9 months ago
Friday, August 21, 2009
Queen Bee at Three
So, after my bursting pride about how compassionate and kind my daughter is, I was horrified this morning. My husband called from pre-school to say that she said she didn't want to sit next a girl because she was "ugly." Hubby tells her that this is not a nice thing to say and that she shouldn't say that. The Babydoll (I think I referred to my daughter this way at some point, so let's go with this moniker) is upset by his reprimand and puts her head down. After he takes my son to his class, Hubby comes back to check on her and now she's sobbing. But she explains that another girl, one who The Babydoll adores but who sometimes says bad words, declared this girl "nasty"; what in the world?!
Hubby finally gets The Babydoll to stop crying and I explain over the phone that in our family, we are nice to everyone and we don't call anyone names. I tell her that even though this other girl said this mean thing, it's still okay for her to play with and be nice to the "nasty" girl. She says okay, but I get the feeling that she'd really rather gain the favor of the queen bee. In recent weeks, we've already had a conversation about not following when other children display bad behavior. I told her then that no matter what any other child is doing, I expect her to follow our family's rules. I was not prepared for this. Not now. I thought that I had a few years to cultivate a kind spirit before I had to be concerned about cliques. And, truthfully, my real concern was that someone would bully The Babydoll, not the other way around. She's small and not always aggressive enough. I already had the speech in my head for my son about how to treat girls--"I will not raise a son who calls girls names or objectifies them in any way. You cannot live in my house and disrespect any woman, no matter how your friends behave." Who knew I'd have to use that speech on my daughter first? At age 3.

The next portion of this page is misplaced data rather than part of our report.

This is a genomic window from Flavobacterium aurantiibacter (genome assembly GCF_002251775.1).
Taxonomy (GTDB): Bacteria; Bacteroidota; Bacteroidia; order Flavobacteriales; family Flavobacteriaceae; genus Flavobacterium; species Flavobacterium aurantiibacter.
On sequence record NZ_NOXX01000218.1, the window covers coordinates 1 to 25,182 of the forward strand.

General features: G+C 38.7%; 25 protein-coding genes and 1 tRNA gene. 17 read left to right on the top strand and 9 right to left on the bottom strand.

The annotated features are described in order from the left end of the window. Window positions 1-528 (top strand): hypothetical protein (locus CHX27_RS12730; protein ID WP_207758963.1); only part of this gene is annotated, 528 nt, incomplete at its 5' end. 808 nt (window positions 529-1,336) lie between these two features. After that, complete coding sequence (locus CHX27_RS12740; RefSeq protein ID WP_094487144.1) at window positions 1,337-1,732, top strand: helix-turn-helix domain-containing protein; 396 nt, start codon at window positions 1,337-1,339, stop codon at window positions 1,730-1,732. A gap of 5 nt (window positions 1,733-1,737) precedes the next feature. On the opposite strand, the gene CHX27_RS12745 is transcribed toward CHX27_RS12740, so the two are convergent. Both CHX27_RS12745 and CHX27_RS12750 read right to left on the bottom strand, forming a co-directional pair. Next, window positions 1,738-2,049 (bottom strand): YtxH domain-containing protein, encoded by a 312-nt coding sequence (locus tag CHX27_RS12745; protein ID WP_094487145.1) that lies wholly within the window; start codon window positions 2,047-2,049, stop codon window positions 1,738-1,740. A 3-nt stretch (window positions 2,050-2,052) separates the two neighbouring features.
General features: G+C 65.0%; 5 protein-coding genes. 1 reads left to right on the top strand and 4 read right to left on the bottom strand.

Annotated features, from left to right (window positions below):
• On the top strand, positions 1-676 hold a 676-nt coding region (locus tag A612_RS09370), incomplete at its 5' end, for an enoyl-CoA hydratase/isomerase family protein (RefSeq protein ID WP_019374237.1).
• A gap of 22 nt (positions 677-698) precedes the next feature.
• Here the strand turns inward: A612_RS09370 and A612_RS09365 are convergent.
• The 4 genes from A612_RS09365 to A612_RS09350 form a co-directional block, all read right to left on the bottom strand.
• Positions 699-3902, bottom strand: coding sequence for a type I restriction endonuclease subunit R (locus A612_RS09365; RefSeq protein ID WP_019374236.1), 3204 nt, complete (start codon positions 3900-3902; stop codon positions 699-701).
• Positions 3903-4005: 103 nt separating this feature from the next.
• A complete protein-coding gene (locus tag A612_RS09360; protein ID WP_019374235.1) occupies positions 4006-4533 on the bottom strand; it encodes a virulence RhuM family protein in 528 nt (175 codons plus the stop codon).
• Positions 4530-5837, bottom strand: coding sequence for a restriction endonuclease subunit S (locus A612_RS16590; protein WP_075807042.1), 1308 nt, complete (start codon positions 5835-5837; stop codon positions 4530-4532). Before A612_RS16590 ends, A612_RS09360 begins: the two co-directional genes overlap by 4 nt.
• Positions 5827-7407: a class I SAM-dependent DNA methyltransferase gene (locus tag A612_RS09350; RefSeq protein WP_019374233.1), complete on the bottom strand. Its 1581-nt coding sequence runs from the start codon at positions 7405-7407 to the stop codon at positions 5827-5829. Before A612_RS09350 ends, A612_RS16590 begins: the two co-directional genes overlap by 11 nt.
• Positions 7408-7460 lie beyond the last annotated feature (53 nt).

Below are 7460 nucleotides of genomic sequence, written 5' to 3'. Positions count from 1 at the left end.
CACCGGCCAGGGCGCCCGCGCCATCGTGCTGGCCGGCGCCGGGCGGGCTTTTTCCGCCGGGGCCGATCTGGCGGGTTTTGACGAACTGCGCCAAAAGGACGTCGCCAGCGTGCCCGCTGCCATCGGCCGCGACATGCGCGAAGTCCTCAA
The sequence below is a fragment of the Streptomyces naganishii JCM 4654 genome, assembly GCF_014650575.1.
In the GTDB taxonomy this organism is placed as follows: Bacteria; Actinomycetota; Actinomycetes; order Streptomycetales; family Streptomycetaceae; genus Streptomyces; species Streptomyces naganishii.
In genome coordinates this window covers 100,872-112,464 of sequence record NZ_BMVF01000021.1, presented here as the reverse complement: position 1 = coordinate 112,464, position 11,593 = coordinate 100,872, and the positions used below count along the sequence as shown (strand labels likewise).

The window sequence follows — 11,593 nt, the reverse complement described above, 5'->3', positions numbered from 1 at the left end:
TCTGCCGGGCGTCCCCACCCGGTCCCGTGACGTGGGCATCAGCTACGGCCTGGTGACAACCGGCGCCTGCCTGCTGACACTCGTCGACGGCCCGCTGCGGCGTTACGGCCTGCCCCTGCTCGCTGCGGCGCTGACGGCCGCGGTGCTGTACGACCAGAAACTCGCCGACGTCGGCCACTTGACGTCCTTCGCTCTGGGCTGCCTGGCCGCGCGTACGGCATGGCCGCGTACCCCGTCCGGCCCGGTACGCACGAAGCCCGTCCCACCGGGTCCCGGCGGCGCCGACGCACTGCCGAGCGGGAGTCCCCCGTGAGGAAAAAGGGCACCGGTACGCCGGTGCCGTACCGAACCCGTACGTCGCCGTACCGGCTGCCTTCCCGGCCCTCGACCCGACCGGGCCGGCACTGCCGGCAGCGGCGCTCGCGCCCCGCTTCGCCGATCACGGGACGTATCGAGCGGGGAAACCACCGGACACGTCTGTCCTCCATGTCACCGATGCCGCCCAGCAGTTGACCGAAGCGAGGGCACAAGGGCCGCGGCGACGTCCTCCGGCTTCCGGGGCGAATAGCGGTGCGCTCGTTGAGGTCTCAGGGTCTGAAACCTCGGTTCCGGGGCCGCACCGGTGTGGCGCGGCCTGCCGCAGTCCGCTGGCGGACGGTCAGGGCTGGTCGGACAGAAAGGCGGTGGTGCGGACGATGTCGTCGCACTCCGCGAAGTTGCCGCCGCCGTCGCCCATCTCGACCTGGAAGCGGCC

I'm concerned, but at least we have time to work on this. Maybe we can find a book that will help explain why this kind of behavior is not okay. One thing is for sure, though--don't spit up in the air; it comes down in your face. The Babydoll doesn't know it yet, but she could just as easily be the designated nasty girl. All it takes is the wrong pair of shoes or an unfortunate hairstyle choice or some embarrassing encounter with a boy; mean girls watch what you do and turn your normal, meaningless moments into social hurricanes. Much better to put the good vibes into the universe.
I think it's time for a playdate with a girl of my choosing . . . .